Archive for June, 2011
The Sunday Business section of the New York Times had an interesting but bleak story about the growing number of “Job Jugglers.” People, especially young adults, are finding that it takes two, three, maybe even four or five jobs to make ends meet in today’s challenging economic environment. The curriculum specialist/online marketer/website creater/reality-show developer profiled found his workday filled from 7 a.m. to midnight. A young journalist took a job baby-sitting five nights a week. Workers trying to get ahead or get established have always worked long and hard, but many of these workers are simply trying to stay afloat. That’s because starting salaries are down for new college graduates, according to a recent study by the John J. Heldrich Center for Workforce
Development at Rutgers University. Those who graduated with a bachelor’s degree in 2009 and 2010 earned $3,000 LESS per year than those who graduated, $27,000 is what new grads can expect, compared to $30,000 for those who graduated betwen 2006 and 2008. Here’s another shocker from the article: Nearly half of all college graduates held a job not requiring a bachelor’s degree. Add in a mound of college loan debt, and it’s clear that many grads may see little return on their education investment.
Here’s another story questioning whether college is a good investment. This certainly is shaping up to be the summer (spring, actually) of discontent with higher education. NPR’s Scott Simon interviewed an education professor from UCLA during last week’s Weekend Edition. Essentially, the professor says there is more to higher education than simply the economic argument. Going to college is about more than simply boosting your earning power. Intellectual development is an important individual and societal benefit. However, the posted summary of the interview misses some key points. At the very beginning of the discussion, the professor notes that so much attention is on the price tag at exclusive, expensive schools. Students, he says, can find enriching experiences at more reasonably priced, lesser-known (often public) universities. At around the 4:18 mark, he notes that a traditional four-year bachelor’s degree isn’t right for everyone. Finally, we’re starting to see some progress in the “just go”/”don’t go” debate:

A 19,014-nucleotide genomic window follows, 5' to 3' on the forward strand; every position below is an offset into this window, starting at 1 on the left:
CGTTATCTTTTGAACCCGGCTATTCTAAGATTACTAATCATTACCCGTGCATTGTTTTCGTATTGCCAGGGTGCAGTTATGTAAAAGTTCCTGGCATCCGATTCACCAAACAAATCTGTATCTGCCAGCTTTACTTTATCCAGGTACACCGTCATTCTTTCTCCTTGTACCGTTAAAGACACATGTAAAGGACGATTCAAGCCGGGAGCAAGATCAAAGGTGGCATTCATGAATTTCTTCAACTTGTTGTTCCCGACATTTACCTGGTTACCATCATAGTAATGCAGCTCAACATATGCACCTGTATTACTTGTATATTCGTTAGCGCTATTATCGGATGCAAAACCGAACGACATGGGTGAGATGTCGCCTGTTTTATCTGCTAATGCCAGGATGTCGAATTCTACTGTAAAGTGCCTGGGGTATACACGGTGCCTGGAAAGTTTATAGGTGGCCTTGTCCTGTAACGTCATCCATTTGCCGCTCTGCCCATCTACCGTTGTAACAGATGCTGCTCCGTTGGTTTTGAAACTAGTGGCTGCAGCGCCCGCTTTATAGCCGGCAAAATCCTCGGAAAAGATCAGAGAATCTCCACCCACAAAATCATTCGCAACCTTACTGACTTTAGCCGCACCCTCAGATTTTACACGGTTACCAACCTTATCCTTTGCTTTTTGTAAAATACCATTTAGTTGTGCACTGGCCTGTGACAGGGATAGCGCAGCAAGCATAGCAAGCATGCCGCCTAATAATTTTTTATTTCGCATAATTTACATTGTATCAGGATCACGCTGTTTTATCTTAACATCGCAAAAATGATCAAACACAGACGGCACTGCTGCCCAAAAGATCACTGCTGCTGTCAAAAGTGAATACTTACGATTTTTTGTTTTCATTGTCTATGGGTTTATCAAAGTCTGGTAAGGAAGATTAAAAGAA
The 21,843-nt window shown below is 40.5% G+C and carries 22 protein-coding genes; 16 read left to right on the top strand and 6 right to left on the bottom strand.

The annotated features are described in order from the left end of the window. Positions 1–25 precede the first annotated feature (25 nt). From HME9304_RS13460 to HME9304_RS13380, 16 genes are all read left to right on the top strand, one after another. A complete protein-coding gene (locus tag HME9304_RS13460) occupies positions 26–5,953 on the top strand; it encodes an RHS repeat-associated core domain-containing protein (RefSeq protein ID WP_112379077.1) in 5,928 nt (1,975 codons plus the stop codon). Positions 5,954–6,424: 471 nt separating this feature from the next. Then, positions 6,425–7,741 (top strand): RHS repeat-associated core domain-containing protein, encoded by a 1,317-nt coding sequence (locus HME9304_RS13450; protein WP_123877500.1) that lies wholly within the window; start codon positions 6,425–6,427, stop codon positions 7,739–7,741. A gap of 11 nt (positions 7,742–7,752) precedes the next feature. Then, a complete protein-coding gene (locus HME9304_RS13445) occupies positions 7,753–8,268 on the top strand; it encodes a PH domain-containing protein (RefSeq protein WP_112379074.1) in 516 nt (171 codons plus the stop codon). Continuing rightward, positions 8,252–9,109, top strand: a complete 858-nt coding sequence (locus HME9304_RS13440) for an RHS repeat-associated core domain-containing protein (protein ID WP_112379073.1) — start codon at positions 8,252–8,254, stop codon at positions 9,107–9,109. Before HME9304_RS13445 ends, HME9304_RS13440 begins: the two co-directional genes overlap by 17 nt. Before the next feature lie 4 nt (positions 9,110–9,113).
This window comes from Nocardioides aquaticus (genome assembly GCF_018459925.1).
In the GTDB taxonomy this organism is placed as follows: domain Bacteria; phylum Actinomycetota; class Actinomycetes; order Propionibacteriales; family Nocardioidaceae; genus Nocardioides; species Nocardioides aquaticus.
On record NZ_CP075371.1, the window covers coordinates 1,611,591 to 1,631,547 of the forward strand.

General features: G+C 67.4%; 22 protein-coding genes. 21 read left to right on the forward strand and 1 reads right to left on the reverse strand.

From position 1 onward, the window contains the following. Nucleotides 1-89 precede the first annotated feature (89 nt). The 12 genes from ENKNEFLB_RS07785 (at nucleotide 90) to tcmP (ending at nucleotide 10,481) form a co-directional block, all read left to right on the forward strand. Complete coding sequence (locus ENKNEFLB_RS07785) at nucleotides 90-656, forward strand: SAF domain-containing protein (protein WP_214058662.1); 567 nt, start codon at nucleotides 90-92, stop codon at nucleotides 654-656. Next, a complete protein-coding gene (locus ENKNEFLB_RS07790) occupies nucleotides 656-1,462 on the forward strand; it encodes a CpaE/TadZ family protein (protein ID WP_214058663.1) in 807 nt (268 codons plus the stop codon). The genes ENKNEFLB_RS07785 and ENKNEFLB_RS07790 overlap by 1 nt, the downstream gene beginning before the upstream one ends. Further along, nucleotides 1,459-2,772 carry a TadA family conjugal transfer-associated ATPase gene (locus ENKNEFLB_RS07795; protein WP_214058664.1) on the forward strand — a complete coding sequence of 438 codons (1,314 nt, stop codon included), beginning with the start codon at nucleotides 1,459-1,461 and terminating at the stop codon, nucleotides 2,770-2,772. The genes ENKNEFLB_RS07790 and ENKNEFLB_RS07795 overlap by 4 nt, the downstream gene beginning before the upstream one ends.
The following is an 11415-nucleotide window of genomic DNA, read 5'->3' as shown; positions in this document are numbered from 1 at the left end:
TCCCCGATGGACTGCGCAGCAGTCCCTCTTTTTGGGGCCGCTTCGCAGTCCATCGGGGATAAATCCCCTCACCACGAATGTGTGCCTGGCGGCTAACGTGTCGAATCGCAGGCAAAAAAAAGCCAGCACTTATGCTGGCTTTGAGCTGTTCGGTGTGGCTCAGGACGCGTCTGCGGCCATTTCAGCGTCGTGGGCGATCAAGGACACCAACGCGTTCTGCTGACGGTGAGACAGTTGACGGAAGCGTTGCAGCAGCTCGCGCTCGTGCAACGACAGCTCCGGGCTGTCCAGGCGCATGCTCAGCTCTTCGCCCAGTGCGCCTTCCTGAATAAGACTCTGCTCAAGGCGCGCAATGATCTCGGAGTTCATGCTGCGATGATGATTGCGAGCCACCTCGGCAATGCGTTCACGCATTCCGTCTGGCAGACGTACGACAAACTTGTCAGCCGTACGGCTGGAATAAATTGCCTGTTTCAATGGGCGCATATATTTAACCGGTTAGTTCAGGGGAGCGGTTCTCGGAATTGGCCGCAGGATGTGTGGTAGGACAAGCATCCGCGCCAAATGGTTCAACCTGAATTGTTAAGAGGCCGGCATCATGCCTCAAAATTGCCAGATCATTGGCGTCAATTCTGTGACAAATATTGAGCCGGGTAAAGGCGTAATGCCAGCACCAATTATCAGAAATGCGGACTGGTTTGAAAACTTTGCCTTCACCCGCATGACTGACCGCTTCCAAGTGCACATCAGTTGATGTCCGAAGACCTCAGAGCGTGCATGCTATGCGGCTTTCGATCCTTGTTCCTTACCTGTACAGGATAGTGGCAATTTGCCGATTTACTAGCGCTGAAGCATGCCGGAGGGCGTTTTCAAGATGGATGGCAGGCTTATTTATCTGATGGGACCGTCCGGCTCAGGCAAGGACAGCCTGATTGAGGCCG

- College was never designed to educate everyone.
- Some sort of postsecondary education is critical to survive today’s rapidly changing job market — and a commitment to lifelong learning and retraining will be important for keeping pace.
- A key way to improve the payback on the education investment is to minimize cost.
- Intellectual development is a benefit, although a good bit of the personal development colleges claim occurs naturally as 18-year-olds become 22-year-olds.
Apparently, young people get a thrill out of debt. A recent study by Ohio State University researchers suggests that young adults feel a boost to their self-esteem when they pile on student loans and run up credit cards. Instead of being anxious and depressed, young adults feel “mastery.” The higher their debt loads, the more in control young people think they are of their lives. The researchers had assumed that borrowing for education would be viewed positively as an investment in the future, while charging on credit cards would be viewed negatively. But for young adults ages 18 to 27, all debt is good debt. That is, until they hit the ripe age of 28. At that point, the realities of the work world appear to take hold and these older and wiser adults start to worry about how much they owe. Here’s a good New York Times posting on the findings.
This study seems to fit with a recent local news story reporting the Class of 2011 as the most indebted college graduates ever. The reporter asked some graduating seniors from an area college about their student loans. Two of the three interviewed said they owed about $100,000! It was shocking how unconcerned they seemed about paying back such a huge amount. The study suggests that young people need better advice about the potentially life-limiting consequences of debt. Here’s one financial strategy tip: Before committing to a college, students should know how much their monthly payment on their loan obligation is likely to be. Visit www.makingcollegepay.com to learn more.
It’s graduation season. Congratulations to all those high school students and their parents who are commencing on a new stage of life. For the vast majority of graduating seniors, college will be that next step. But a number of recent articles and news reports have begun to question the value of a college degree. College costs have soared, student debts have mounted, yet average wages have barely risen. Students today are caught in a higher education paradox: A college degree is more important today than ever before for them to land a good-paying job, but a good payback on the time and money spent earning that degree is no longer the “sure bet” it once was. Check out http://www.makingcollegepay.com/Making_College_Pay_Chapter_1_Excerpt.pdf to learn more about the tough challenges today’s students face.